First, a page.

On the day of the dream, we get up at four in the morning is a result of Unni Rustad's journey and work to organize children's conferences in Afghanistan for Save the Children. The book is at its best when it reproduces the stories of children and Afghans, while the depictions of the environment are not as successful. They have a language reminiscent of postcard descriptions of what they did on that particular day: “I've been dreaming of the Silk Road all my life. Now finally a bit of it is below me, and then I have to look at the clock and hurry to reach an appointment! We will meet Mr. Mohibi, who heads the Ministry of Education. ”The transitions may have been more elaborate, but the book's stories and voices are so interesting that it never becomes as boring as a postcard.
The title of the book is taken from one of the wishes of an Afghan boy. On the day of the dream, he would get up as early as possible so that the day could last a long time. At the conferences Rustad has arranged for children to paint, draw and tell about their everyday life, problems and dreams. Afghanistan has signed the UN Convention on the Rights of the Child, and Save the Children has traveled around telling children that they have rights. Right to school. Right to self-determination. Right to safety. Right to meet basic needs. Rights that are just as unreal for an Afghan child, as Norwegian children dream of getting up at four o'clock: Have a school to go to and electricity to read homework.
Rustad gives insightful considerations about why children do not have these rights. She describes poverty and war mixed with children's hopes for another world. They want to build Afghanistan on knowledge and not with the power of warlords. "Without knowledge, you cannot know God" is the children's main argument, taken from the Quran above parents who reluctantly want to send them to school. However, the most heartbreaking descriptions are about the reproductive health of Afghan women. In Badakhshan, seven out of 100 births do not survive. Basic knowledge about the relationship between menstruation and pregnancy is not general knowledge, not even in hospitals. Women travel bleeding for three hours before collapsing in front of the doctor's office. The midwives have no knowledge of hygiene. A French doctor tells Rustad how she has used the local imams to spread information about women's health with great success.
Rustad himself asks the question I myself am left with after reading the hopeful stories from the children's conferences: "Is it really possible that people who have been at war for twenty years still have confidence in the world?" Rustad answers an unconditional yes to the question through the book. Humanity is stronger than war, destruction and difficult lives. She tells us that in Afghanistan they write about bitterness for hope of tomorrow. It lies in their faith. Insh'allah means "if God wills". Every promise of the next meeting is answered with those words. What is happening is God's will and the time of miracles is not yet over.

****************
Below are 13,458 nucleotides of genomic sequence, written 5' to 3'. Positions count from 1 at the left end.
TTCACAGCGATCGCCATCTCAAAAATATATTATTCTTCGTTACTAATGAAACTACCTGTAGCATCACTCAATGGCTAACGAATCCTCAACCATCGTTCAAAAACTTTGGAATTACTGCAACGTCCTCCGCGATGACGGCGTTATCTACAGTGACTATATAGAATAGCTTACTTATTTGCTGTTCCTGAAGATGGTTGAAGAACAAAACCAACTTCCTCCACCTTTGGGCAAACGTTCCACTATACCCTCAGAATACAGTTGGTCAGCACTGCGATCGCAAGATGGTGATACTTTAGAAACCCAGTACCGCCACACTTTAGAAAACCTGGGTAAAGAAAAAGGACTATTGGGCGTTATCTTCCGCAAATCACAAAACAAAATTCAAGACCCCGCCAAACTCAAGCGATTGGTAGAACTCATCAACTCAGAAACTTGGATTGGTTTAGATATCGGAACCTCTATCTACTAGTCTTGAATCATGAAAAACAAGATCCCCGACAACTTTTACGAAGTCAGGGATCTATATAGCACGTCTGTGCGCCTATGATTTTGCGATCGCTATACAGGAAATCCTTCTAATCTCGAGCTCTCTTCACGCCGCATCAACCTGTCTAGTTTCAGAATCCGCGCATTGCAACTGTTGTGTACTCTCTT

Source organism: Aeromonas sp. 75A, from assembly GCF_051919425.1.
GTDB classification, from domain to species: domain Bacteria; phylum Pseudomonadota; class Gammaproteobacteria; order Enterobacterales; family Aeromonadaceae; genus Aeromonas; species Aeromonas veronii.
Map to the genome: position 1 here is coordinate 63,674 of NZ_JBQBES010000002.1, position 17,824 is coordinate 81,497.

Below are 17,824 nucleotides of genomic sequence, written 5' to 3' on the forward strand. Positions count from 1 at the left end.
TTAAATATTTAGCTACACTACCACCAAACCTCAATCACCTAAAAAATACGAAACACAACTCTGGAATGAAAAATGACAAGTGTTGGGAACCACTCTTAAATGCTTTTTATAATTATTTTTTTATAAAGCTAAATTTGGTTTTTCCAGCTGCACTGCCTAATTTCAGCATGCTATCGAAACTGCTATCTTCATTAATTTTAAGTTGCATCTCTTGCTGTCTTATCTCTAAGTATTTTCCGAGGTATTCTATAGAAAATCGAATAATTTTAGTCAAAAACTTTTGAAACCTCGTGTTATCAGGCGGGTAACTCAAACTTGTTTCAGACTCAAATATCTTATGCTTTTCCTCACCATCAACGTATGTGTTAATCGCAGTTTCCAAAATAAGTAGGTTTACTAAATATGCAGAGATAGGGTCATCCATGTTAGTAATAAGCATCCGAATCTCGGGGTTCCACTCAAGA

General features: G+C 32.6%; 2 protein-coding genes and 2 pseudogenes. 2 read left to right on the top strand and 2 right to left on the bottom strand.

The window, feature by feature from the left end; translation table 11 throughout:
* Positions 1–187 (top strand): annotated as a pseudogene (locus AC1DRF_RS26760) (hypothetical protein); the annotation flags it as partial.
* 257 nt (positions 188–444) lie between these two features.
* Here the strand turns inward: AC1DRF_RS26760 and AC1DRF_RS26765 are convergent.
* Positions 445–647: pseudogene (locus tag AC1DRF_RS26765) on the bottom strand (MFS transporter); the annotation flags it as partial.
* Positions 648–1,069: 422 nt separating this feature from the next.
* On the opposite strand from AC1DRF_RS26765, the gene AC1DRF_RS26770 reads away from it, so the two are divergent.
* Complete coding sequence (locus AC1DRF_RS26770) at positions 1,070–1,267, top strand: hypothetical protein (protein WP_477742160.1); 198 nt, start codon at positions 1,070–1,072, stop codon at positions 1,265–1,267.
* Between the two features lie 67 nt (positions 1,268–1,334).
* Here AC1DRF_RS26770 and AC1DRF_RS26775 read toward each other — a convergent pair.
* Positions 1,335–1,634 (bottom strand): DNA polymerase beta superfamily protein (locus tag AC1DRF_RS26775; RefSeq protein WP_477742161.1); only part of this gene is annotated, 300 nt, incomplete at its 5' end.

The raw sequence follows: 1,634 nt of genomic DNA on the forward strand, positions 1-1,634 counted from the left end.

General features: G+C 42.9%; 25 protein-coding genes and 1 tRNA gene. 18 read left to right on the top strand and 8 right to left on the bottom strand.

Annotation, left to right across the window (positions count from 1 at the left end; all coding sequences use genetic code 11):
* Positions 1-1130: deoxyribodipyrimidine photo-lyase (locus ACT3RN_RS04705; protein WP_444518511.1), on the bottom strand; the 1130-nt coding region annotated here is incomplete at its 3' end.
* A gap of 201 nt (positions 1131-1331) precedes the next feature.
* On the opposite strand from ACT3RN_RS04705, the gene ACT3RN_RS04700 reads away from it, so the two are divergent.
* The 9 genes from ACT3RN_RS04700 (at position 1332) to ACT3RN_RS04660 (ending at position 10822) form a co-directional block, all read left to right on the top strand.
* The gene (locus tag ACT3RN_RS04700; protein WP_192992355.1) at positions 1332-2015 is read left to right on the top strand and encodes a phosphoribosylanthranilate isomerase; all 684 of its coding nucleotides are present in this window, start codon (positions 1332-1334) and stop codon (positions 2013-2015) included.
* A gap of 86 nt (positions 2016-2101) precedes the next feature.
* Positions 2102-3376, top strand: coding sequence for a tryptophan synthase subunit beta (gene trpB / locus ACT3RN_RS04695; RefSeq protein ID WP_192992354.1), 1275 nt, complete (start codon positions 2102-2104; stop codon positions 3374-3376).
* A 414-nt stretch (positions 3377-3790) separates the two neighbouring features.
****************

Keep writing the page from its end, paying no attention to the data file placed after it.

Here at home, Åsne Seierstad's Afghan bookstore is on its way again, but a visa is denied by the Norwegian authorities. Board member of the international PEN club, Eugene Schoulgin, told Aftenposten: "First we took honor and glory from him and then we ridiculed him." The debate about the portrait figure in Seierstad's book is not over.
A bit predictable
For how can a young woman from the West understand a country, a people and life in a country so far removed from her own? The question is also not irrelevant to ask Rustad's book. She has chosen to reproduce the voices of victims of the brutality of Americans, parents, husbands or local gunmen – and of the hopeful children. Maybe it was time to give hope the word – but I still wonder if the form does not go up too easily.
The good guys are against the United States and the bad guys are in cahoots with the empire. The children are strong, and hope for a free, equal and independent Afghanistan. Is not this a picture Norwegian left-wing radicals want to paint and see? I would like to hear the voices of an American soldier, a corrupt judge and a wife abuser. Their brutality is described, but how will they defend the existing and their actions?
The American philosopher Sandra Harding has rhetorically asked: Why is it mentioned and researched so exclusively on those who are in a weak position? Why are they rarely the powerful in the West's spotlight? Rustad does not take on this challenge. Still, I would say that the book has insightful considerations and voices from Afghanistan we need to hear, but it will never be an exciting book.